On the night of August 19, 1986, Tess Knight came home from work to her empty Bondi unit, where she was expecting to find her nine-year-old daughter, Samantha. It was a Tuesday, and Samantha should have been home from school.
But when Tess discovered that the neighbours hadn’t seen her daughter all afternoon, she quickly released something was wrong. Tess called the police.
What ensued was one of the biggest police searches in New South Wales’ history.
Guider pleaded guilty to the 1986 manslaughter of the Bondi schoolgirl, which saw him handed a 17-year prison term in 2002.
The court, at the time, heard Guider had given the nine-year-old an overdose of a sleeping drug.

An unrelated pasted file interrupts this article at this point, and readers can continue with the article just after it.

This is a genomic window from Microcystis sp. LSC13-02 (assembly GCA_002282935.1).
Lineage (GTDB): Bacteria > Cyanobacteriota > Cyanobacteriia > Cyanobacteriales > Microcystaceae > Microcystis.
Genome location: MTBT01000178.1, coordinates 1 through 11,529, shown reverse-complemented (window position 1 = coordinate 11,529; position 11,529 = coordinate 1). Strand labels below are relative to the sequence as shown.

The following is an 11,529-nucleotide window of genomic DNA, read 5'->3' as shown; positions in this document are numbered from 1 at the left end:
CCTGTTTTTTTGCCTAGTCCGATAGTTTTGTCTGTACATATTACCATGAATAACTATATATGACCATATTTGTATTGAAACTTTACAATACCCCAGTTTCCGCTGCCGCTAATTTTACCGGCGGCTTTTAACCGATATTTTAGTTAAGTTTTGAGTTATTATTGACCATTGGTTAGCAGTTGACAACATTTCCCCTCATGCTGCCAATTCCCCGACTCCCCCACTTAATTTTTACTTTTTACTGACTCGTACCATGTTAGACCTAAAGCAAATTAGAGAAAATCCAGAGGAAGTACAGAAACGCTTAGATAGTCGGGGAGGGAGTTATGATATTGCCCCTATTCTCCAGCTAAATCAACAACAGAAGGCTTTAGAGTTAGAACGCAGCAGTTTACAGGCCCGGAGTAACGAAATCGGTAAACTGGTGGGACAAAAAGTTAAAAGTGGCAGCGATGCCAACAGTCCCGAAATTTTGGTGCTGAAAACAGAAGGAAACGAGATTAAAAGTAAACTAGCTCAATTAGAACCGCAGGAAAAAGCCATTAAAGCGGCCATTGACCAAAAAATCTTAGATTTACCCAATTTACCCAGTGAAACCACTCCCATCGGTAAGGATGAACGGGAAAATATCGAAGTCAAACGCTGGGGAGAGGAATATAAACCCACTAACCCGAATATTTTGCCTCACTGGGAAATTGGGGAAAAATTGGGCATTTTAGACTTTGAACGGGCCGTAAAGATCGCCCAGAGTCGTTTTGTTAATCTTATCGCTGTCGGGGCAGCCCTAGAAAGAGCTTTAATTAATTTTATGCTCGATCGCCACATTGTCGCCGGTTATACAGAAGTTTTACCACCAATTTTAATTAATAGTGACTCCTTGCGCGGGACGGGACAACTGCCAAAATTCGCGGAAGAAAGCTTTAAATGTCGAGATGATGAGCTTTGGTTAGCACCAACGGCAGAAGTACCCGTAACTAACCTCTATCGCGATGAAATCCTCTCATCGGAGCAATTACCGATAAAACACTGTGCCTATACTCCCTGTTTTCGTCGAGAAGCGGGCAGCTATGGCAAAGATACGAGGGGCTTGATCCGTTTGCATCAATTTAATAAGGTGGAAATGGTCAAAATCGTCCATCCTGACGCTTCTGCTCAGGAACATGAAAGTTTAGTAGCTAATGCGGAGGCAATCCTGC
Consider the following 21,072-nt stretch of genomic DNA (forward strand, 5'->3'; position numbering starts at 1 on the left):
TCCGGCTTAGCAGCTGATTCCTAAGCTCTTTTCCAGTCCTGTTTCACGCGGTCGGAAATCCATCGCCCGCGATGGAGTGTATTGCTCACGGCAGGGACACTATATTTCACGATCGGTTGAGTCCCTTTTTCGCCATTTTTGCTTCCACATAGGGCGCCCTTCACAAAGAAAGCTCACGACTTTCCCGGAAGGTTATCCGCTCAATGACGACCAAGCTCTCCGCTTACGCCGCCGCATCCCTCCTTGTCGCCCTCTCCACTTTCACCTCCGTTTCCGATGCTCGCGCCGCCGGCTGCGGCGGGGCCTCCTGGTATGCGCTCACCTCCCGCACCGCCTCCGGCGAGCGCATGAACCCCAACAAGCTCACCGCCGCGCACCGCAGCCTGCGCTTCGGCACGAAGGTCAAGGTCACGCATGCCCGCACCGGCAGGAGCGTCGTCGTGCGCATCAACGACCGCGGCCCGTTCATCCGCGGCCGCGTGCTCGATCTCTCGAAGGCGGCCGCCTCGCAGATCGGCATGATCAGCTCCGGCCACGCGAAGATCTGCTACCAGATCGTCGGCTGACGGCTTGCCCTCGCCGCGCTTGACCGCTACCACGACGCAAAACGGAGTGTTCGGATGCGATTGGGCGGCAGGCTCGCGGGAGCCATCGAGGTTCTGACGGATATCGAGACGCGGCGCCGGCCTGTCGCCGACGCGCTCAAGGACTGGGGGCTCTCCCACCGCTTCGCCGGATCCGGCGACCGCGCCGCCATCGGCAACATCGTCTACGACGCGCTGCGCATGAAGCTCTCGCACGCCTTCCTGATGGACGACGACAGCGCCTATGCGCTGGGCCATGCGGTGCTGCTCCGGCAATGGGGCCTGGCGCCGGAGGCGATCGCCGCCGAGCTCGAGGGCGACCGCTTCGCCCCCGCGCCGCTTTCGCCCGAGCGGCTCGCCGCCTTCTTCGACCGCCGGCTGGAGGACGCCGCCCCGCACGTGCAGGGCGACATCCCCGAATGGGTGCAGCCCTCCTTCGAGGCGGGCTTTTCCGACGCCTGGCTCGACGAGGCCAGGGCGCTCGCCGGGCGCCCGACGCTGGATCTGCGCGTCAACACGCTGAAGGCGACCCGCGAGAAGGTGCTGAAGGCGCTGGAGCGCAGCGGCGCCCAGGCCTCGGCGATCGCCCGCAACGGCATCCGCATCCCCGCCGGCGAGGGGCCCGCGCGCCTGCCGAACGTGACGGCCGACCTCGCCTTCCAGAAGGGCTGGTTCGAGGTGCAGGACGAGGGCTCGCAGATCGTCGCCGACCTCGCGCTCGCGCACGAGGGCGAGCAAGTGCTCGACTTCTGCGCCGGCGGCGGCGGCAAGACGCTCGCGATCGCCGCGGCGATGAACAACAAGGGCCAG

The gardener and part-time babysitter was already serving a 16-year sentence after pleading guilty in 1996 to dozens of child sex offences against 11 victims.
Some of Guider’s other victims, too, had been drugged so he could photograph and abuse them.
To date, Guider has never revealed the location of Samantha Knight’s body. And now his sentence will expire on June 6 and he is expected to walk from prison aged 69.
A victim’s warning: Sydney will become Guider’s “hunting ground”.
Chantelle Hamilton, one of Guider’s surviving victims, is warning that Sydney will become a “hunting ground” if he is released in less than two weeks. Hamilton is marching down Bondi Beach promenade on Saturday alongside Sam’s school mates and locals to protest his release.
“Keeping pedophiles in jail is important, they’re an infestation in the community,” Ms Hamilton said.
The now-30-year-old mother has already marched in Adelaide, where she lives, but wants to protest in the community still haunted by Guider’s crimes.